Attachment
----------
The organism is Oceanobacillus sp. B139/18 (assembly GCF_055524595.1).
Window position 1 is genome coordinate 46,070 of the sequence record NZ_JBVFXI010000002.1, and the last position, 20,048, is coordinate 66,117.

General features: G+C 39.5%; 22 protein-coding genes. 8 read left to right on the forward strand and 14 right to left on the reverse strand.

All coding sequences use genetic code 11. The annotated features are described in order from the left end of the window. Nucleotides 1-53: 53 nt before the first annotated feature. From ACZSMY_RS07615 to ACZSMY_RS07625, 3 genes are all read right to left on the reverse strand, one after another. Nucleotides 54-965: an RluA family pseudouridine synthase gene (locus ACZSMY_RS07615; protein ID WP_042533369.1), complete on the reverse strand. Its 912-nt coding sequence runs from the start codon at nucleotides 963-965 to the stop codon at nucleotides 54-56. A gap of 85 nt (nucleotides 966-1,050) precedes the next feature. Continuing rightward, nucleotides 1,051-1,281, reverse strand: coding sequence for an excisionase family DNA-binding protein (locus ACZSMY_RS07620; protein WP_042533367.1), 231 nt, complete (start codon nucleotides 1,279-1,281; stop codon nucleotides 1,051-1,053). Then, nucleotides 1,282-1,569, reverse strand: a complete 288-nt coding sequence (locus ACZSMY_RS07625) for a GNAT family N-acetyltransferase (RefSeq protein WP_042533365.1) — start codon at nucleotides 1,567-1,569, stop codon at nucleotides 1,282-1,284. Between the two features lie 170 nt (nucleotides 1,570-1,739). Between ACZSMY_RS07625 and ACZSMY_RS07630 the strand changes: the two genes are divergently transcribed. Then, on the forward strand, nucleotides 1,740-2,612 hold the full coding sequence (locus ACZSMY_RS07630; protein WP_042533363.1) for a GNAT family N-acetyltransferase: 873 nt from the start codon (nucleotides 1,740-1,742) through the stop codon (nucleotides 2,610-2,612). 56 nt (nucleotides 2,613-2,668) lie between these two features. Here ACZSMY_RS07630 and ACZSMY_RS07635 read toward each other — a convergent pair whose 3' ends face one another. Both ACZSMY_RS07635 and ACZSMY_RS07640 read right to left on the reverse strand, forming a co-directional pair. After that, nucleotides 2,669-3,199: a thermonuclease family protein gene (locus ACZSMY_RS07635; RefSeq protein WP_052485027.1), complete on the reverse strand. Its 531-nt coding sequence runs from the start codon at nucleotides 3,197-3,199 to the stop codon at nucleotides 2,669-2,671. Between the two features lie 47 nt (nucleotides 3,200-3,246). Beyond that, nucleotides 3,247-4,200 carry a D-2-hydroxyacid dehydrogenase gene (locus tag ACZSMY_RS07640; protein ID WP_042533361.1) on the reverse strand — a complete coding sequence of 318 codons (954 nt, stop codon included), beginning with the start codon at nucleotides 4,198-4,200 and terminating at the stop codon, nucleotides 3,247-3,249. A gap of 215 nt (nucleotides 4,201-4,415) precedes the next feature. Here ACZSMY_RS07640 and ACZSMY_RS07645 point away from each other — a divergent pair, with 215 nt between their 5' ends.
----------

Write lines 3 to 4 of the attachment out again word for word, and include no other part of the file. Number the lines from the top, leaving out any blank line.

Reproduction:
General features: G+C 39.5%; 22 protein-coding genes. 8 read left to right on the forward strand and 14 right to left on the reverse strand.

All coding sequences use genetic code 11. The annotated features are described in order from the left end of the window. Nucleotides 1-53: 53 nt before the first annotated feature. From ACZSMY_RS07615 to ACZSMY_RS07625, 3 genes are all read right to left on the reverse strand, one after another. Nucleotides 54-965: an RluA family pseudouridine synthase gene (locus ACZSMY_RS07615; protein ID WP_042533369.1), complete on the reverse strand. Its 912-nt coding sequence runs from the start codon at nucleotides 963-965 to the stop codon at nucleotides 54-56. A gap of 85 nt (nucleotides 966-1,050) precedes the next feature. Continuing rightward, nucleotides 1,051-1,281, reverse strand: coding sequence for an excisionase family DNA-binding protein (locus ACZSMY_RS07620; protein WP_042533367.1), 231 nt, complete (start codon nucleotides 1,279-1,281; stop codon nucleotides 1,051-1,053). Then, nucleotides 1,282-1,569, reverse strand: a complete 288-nt coding sequence (locus ACZSMY_RS07625) for a GNAT family N-acetyltransferase (RefSeq protein WP_042533365.1) — start codon at nucleotides 1,567-1,569, stop codon at nucleotides 1,282-1,284. Between the two features lie 170 nt (nucleotides 1,570-1,739). Between ACZSMY_RS07625 and ACZSMY_RS07630 the strand changes: the two genes are divergently transcribed. Then, on the forward strand, nucleotides 1,740-2,612 hold the full coding sequence (locus ACZSMY_RS07630; protein WP_042533363.1) for a GNAT family N-acetyltransferase: 873 nt from the start codon (nucleotides 1,740-1,742) through the stop codon (nucleotides 2,610-2,612). 56 nt (nucleotides 2,613-2,668) lie between these two features. Here ACZSMY_RS07630 and ACZSMY_RS07635 read toward each other — a convergent pair whose 3' ends face one another. Both ACZSMY_RS07635 and ACZSMY_RS07640 read right to left on the reverse strand, forming a co-directional pair. After that, nucleotides 2,669-3,199: a thermonuclease family protein gene (locus ACZSMY_RS07635; RefSeq protein WP_052485027.1), complete on the reverse strand. Its 531-nt coding sequence runs from the start codon at nucleotides 3,197-3,199 to the stop codon at nucleotides 2,669-2,671. Between the two features lie 47 nt (nucleotides 3,200-3,246). Beyond that, nucleotides 3,247-4,200 carry a D-2-hydroxyacid dehydrogenase gene (locus tag ACZSMY_RS07640; protein ID WP_042533361.1) on the reverse strand — a complete coding sequence of 318 codons (954 nt, stop codon included), beginning with the start codon at nucleotides 4,198-4,200 and terminating at the stop codon, nucleotides 3,247-3,249. A gap of 215 nt (nucleotides 4,201-4,415) precedes the next feature. Here ACZSMY_RS07640 and ACZSMY_RS07645 point away from each other — a divergent pair, with 215 nt between their 5' ends.